by David Murphy
The answer is "Yes, Coach". No debate necessary, I'm afraid. Recall that lightning can travel sideways for miles. It does not have to be raining, or even cloudy for you to be at risk. Your players are on an open field, totally exposed, and are in danger as soon as thunder is heard.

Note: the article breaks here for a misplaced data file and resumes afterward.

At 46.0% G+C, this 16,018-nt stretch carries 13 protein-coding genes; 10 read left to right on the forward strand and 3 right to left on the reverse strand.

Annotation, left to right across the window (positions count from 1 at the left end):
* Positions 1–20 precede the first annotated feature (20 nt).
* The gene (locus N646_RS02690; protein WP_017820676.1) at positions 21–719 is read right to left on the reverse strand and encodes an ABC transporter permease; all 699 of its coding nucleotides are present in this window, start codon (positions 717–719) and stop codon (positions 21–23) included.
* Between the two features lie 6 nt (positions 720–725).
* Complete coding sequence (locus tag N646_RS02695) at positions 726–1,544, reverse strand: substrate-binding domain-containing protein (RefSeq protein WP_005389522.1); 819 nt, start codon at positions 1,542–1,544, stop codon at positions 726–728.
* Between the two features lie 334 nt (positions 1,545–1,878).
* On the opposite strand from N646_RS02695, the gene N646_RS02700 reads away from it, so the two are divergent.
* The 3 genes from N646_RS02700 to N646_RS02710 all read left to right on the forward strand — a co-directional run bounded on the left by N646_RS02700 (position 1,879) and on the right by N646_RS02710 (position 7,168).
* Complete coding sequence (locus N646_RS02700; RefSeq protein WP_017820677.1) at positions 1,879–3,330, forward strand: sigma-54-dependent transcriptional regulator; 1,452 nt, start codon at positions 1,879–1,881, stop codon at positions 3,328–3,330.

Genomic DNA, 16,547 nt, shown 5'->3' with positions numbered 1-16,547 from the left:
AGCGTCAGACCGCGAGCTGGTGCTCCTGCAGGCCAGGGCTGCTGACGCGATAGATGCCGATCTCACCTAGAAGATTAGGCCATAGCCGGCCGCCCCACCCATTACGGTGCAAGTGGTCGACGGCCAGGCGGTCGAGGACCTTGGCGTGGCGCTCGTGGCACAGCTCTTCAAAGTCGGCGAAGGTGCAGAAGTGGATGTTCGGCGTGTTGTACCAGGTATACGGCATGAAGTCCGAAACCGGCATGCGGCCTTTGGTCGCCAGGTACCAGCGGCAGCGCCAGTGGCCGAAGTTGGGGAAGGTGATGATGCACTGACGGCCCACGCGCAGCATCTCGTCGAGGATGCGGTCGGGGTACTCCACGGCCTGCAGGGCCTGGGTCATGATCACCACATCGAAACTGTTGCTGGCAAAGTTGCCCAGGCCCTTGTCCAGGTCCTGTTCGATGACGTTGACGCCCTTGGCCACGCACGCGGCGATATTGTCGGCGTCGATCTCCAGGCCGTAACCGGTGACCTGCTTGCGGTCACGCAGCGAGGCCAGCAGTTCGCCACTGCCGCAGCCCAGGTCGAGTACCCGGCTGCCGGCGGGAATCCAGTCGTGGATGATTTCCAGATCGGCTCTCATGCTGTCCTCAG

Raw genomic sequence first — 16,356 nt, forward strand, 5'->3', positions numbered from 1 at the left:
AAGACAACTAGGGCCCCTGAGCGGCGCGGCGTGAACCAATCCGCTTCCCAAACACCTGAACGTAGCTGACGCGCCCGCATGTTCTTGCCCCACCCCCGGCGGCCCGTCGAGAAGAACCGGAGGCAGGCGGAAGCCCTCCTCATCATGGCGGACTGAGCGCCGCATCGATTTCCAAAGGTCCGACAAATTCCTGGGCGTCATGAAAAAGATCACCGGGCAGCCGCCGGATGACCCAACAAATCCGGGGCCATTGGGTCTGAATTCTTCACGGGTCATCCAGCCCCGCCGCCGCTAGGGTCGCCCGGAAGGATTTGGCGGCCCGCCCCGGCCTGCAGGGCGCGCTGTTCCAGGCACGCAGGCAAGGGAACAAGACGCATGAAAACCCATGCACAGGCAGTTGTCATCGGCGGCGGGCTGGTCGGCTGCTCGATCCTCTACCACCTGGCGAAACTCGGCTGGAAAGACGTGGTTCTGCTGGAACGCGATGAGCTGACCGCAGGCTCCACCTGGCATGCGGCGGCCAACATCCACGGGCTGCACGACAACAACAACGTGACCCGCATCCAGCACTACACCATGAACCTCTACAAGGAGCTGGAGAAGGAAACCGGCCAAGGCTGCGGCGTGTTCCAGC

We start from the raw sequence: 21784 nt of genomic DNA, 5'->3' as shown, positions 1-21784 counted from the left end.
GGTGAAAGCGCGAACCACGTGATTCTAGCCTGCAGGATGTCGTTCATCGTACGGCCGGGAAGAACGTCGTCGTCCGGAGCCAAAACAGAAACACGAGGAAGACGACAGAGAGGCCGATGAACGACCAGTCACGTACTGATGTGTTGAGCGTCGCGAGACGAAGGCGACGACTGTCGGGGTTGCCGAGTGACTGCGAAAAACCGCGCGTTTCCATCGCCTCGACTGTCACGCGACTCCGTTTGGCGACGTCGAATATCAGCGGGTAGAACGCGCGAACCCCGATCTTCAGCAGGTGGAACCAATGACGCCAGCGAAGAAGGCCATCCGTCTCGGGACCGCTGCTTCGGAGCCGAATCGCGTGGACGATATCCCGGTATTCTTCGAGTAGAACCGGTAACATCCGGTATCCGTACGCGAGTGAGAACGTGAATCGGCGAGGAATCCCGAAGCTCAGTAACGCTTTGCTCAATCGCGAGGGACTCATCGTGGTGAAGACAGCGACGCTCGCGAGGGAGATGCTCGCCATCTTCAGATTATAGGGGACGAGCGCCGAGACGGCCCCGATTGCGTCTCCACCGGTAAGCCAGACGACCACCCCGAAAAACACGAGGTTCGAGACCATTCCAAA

Each year, we receive video here at Action News of what can happen if you don't follow my Coach's Rule (which is: pull everybody off the field as soon as your hear thunder). The pictures invariably show the prone bodies of children strewn about a soccer or baseball field, having just been shocked by a nearby lightning strike. Keep in mind that the charge from a bolt of lightning spreads out across the surface of the earth after it hits, as its charge is diffused into the ground. This is why multiple players are usually injured or killed by the lightning strike. Also, the worst injury occurs when a victim has two feet contacting the ground either inches or feet apart---the electricity enters one foot and surges through the body on its way to the other foot, causing serious shock and burns. Kids on a playing field are especially at risk because very rarely, do they stand with their feet together while playing sports. Of course, everyone on an open field is also a target for a direct hit from a lightning strike; even coaches!